For more about the Essig Museum click here or to donate now click the image below. Thanks for your support!
For more about the Essig Museum click here or to donate now click the image below. Thanks for your support!
Anna Holden who recently wrote a guest post here on insects from the La Brea Tar Pits as paleoenvironmental indicators has a lot more stunning insect fossils that have turned up during her studies. She is looking for help to identify more of the specimens. You can check out images of some of the material and if you have expertise in a group offer some suggestions as to the identification. Visit the Flickr account that she has created of ~44,000k year old insects from a unique assemblage. Comment there or for non-Flickr members you can email Anna comments aholden[at]amnh.org.
These insect fossil fragments are in near pristine preservation due to a rapid entrapment event that compacted this material into a camel (Camelops hesternus) skull.
I’ll be speaking tomorrow in a chemical ecology session about the carabid-Q project, in part.
Here is a reduced size pdf of the slides for preview or review. Enjoy.
I have the pleasure of participating in a couple projects that have poster presentations at this week’s 4th International Symposium of Carabidology in Athens, Georgia. One is on the Phylogeny of Adephaga (draft preview poster here: 6genes2treeposter-draft-locked)
The other is from the Carabid-Q team, detailing our new project on carabid defensive chemicals (draft preview poster here: carabid-q_poster_carabidology2016_locked-public ) The project is looking for students!
Enjoy! I hope to see you at this meeting or at ICE in Orlando.
My recent trip to Bozeman, MT wasn’t entirely fun and games. Well, it was entirely fun (Thanks, Mike!), but not all games. One objective was to collection samples of the various forms of Pterostichus (Hypherpes) protractus, the species of Hypherpes with the largest known range in the subgenus. This species has a distribution that stretches from just a bit north of Jasper, Alberta, Canada south to the Zuni and Sangre de Cristo Mountains in New Mexico, and west to northeastern Sierra Nevada Mountains and southeastern British Columbia.
With such a big range and a good deal of morphological variation, is anyone surprised that there are seven synonyms and six of those are T.L. Casey names? The area around Yellowstone was the last locality I needed (two Casey names from there) in my due diligence to sample areas in or near the type localities for all named species and get DNA quality specimens and males from across the entire range.
Part of my effort involved working in the MSU collection to look for localities. There were plenty of P. protractus records and so it was very easy to pick sites for sampling.
In addition to P. protractus, I expected to see Pterostichus restrictus, based a record of nine specimen records published by Hatch (1933) (in Hatch’s paper as Pterostichus longulus (see Bousquet 2012)). This is a species that I found to be very common in New Mexico and Colorado. But I couldn’t find any specimens in the collection. Mike helped me search through the old card records and voilà, there were nine records all from around Bozeman.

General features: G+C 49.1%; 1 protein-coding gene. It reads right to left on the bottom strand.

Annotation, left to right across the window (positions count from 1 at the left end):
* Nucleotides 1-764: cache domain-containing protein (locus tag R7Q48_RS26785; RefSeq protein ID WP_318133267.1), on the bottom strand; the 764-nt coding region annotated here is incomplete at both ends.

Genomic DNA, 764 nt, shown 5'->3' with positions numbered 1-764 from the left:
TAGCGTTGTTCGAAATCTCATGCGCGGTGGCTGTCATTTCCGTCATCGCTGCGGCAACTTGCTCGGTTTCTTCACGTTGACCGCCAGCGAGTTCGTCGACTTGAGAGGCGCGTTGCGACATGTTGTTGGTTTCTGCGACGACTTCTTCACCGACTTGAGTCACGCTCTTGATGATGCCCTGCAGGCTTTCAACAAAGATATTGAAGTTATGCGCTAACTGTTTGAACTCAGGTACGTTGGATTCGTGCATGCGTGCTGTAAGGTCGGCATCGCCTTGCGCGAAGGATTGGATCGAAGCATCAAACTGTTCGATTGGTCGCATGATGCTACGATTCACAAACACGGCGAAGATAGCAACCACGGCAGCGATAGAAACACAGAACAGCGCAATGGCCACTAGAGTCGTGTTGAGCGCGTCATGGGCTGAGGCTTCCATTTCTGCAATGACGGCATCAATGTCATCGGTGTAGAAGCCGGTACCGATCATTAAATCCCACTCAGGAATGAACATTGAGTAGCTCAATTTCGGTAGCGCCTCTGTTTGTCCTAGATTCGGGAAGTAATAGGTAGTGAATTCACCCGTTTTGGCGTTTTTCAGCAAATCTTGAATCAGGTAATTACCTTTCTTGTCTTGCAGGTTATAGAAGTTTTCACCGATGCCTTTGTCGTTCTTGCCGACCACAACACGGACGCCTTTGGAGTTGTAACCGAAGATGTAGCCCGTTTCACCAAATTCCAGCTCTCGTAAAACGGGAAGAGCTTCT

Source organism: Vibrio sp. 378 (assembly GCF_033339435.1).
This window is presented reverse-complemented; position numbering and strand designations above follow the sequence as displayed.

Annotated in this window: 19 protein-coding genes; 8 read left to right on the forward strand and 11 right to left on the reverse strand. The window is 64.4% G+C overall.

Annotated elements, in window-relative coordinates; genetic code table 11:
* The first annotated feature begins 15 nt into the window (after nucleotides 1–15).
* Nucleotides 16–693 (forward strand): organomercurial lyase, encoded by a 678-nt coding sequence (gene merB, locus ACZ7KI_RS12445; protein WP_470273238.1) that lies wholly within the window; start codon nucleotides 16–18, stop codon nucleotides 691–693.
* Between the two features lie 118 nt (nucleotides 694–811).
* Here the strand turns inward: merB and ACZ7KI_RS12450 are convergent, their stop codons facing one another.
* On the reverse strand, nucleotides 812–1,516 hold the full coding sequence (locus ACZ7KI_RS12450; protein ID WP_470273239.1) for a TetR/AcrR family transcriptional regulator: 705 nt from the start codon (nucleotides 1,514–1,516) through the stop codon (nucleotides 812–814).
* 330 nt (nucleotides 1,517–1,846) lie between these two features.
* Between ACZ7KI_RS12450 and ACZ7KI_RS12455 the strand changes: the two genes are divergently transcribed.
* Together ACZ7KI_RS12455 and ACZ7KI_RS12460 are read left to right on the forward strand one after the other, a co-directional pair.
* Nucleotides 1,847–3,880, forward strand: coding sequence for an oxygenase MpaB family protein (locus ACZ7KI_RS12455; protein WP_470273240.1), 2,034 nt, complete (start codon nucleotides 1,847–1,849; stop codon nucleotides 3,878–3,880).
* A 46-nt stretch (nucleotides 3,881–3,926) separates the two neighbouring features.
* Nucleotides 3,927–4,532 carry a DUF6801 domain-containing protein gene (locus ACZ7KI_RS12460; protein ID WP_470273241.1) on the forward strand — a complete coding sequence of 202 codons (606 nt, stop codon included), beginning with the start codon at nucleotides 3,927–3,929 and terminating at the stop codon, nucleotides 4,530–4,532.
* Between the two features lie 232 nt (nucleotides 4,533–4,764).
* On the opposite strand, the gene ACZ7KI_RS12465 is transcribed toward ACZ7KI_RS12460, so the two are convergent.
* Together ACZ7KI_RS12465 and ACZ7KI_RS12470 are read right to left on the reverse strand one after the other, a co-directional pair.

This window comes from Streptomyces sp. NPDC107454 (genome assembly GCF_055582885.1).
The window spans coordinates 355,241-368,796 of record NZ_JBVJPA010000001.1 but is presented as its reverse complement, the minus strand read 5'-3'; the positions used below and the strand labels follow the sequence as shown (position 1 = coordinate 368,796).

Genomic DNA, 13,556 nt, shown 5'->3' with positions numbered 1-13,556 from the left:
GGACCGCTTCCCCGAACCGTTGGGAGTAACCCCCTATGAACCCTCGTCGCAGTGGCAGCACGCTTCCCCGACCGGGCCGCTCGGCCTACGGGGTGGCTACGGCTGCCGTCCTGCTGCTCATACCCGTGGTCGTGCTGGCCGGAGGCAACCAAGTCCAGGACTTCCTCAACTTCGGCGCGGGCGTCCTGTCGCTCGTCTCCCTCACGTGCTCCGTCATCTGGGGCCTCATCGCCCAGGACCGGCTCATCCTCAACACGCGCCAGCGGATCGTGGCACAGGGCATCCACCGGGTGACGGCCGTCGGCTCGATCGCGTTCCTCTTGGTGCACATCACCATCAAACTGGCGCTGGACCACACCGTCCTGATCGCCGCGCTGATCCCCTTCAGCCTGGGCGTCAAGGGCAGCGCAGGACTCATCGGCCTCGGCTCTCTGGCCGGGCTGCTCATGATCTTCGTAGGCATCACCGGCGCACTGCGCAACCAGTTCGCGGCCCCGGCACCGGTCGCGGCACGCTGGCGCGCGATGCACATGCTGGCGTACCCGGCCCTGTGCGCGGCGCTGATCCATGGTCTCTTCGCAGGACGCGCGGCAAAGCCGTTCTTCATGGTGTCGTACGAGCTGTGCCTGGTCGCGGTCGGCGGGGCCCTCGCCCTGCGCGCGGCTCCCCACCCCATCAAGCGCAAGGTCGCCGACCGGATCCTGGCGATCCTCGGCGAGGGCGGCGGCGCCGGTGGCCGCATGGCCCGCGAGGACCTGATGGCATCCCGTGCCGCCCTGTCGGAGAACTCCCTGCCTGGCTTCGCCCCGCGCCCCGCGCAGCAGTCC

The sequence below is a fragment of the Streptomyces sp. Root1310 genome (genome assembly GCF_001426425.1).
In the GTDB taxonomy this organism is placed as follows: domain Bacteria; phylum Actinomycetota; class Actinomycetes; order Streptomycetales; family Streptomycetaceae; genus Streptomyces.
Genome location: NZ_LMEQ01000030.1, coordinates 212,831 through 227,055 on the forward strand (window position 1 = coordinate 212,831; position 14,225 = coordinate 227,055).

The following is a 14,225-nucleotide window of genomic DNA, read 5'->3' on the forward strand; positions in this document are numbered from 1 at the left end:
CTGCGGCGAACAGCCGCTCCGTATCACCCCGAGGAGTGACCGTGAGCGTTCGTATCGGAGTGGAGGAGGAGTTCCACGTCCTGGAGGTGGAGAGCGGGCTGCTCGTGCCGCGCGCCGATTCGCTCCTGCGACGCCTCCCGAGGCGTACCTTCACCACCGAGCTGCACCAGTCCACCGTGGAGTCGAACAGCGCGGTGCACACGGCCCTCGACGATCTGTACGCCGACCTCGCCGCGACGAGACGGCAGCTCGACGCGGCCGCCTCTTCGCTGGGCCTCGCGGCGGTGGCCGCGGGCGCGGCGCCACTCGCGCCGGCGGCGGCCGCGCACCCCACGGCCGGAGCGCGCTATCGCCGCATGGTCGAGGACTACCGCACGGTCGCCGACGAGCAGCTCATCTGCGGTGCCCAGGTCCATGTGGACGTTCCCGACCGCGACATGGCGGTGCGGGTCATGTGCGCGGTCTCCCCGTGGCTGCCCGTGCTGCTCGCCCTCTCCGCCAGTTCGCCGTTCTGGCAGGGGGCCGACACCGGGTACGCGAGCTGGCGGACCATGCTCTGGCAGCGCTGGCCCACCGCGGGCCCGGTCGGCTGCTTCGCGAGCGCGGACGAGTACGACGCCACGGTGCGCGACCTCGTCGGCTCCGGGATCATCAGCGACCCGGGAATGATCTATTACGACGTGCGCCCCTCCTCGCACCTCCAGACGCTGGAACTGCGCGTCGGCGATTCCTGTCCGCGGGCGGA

But… they were all really P. protractus. Sorry Montana, no P. restrictus for you. I doubt that P. restrictus ranges north of southern Wyoming. Hatch didn’t identify any specimens as P. protractus, so I suspect he was either unaware of the species or had a different concept in mind.
-Bousquet Y (2012) Catalogue of Geadephaga (Coleoptera, Adephaga) of America, north of Mexico. ZooKeys 1722, 1–1722.
-Hatch MH (1933) Records of Coleoptera from Montana. The Canadian Entomologist 65: 5-15.
Establishing Paleoclimate as a Means to Understand Current Climate Change
Scientists from the American Museum of Natural History, La Brea Tar Pits and Museum, UC Berkeley, UC, Irvine, and the California Academy of Sciences (CAS) are joining forces in an effort to use information from fossil insects to help establish what the Ice Age climate was like in southern California. This project is intended to help us answer questions such as: “To what degree can we predict the possible future climate of California from analogous, prehistoric data?” and “How have the flora and fauna responded to climatic changes over time?”
In California, we are currently experiencing one of the worst prolonged droughts in our recorded history (National Climate Assessment). While anthropogenic climate change may be one force driving the current episode, paleoenvironmental records indicate that this drought is not unique in the history of the region.